The latest data from the Environmental Crimes Project at the University of Michigan Law School shows a dramatic drop in pollution prosecutions during the first two years under President Donald Trump.
The data, which includes 14 years of cases from 2005–2018, shows a 70 percent decrease in Clean Water Act prosecutions under President Trump, as well as a more than 50 percent decrease in Clean Air Act prosecutions.
The significant drop in the number of defendants prosecuted raises questions about how the changes at the U.S. Environmental Protection Agency and the Justice Department may be having a negative impact on the federal environmental crimes program. The program historically has received support under Democratic and Republican presidents, regardless of their environmental policies.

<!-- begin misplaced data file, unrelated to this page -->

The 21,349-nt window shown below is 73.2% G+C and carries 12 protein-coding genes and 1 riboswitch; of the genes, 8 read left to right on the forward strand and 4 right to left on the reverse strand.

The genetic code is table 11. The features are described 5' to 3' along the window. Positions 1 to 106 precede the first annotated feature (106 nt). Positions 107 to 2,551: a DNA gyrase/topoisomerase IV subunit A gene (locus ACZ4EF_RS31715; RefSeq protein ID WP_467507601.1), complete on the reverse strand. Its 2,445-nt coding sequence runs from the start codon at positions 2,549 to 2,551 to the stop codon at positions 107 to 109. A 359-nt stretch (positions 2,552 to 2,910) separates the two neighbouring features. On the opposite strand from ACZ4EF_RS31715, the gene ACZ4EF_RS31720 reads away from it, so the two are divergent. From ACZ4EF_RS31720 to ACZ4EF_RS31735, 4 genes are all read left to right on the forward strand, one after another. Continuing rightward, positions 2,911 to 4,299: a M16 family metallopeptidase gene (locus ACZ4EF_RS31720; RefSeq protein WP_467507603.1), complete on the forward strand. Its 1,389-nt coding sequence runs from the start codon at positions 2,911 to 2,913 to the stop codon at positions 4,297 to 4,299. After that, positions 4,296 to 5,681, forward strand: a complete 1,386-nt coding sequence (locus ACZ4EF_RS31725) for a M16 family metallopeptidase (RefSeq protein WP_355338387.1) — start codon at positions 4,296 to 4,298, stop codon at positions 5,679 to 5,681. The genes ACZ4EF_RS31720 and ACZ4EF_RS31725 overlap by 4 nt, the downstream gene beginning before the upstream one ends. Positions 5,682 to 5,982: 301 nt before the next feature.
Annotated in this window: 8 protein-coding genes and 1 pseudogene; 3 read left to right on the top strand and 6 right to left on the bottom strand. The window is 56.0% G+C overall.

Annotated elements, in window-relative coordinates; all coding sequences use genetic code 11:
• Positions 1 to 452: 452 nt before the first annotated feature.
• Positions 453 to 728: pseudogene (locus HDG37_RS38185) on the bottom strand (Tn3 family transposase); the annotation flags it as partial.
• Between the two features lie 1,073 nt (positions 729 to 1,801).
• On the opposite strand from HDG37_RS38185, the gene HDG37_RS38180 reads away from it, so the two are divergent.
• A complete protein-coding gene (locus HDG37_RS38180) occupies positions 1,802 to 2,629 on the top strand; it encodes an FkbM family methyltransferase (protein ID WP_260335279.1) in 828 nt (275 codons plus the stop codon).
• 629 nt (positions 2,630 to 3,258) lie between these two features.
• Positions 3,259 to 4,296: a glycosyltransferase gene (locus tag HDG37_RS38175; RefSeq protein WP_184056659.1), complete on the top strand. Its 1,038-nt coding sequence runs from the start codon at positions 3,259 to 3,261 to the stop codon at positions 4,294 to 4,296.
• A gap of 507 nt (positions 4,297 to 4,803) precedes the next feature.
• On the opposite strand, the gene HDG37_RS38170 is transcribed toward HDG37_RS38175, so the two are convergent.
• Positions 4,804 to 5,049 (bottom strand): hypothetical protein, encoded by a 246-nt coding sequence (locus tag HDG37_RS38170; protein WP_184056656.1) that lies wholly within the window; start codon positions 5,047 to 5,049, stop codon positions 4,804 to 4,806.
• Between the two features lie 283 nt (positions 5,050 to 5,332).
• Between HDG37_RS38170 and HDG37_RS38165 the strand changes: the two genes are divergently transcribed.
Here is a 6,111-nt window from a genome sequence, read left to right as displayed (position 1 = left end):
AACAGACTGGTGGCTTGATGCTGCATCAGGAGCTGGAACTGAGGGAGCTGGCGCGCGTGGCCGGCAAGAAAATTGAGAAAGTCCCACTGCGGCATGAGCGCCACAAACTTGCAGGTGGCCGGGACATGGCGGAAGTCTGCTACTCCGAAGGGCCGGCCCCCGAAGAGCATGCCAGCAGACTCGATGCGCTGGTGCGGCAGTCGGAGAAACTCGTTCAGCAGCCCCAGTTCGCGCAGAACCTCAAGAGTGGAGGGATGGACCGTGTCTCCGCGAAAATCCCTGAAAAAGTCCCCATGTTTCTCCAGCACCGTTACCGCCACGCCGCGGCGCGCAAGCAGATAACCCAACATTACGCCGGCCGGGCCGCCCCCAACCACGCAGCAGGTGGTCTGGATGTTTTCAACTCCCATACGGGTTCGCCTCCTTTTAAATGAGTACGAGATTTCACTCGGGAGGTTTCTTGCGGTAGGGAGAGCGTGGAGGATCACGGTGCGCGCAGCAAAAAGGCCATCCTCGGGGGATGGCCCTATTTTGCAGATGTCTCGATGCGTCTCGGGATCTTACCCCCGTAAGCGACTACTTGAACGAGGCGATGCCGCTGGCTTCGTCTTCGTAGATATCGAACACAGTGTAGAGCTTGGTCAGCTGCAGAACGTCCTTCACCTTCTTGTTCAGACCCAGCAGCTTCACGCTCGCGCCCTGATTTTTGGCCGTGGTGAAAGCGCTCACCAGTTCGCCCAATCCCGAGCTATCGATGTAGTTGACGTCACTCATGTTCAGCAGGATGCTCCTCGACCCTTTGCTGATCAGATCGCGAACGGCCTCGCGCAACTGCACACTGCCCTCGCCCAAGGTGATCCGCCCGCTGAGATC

Under President Donald J. Trump the bottom fell out, with just 90 defendants prosecuted during 2017 and 75 defendants prosecuted during 2018, said David Uhlmann, author of the study.
“The record low numbers from the first two years of the Trump administration may come as no surprise after President Trump campaigned on a promise to reduce EPA to ‘teeny tiny tidbits’ and after his EPA pursued more than 100 rollbacks of environmental and public health protections,” Uhlmann said in his report.
During the first half of the Trump administration, pollution prosecutions dropped in alarming fashion, unlike any decline that occurred across the 14 years of data analyzed by the Environmental Crimes Project, he said.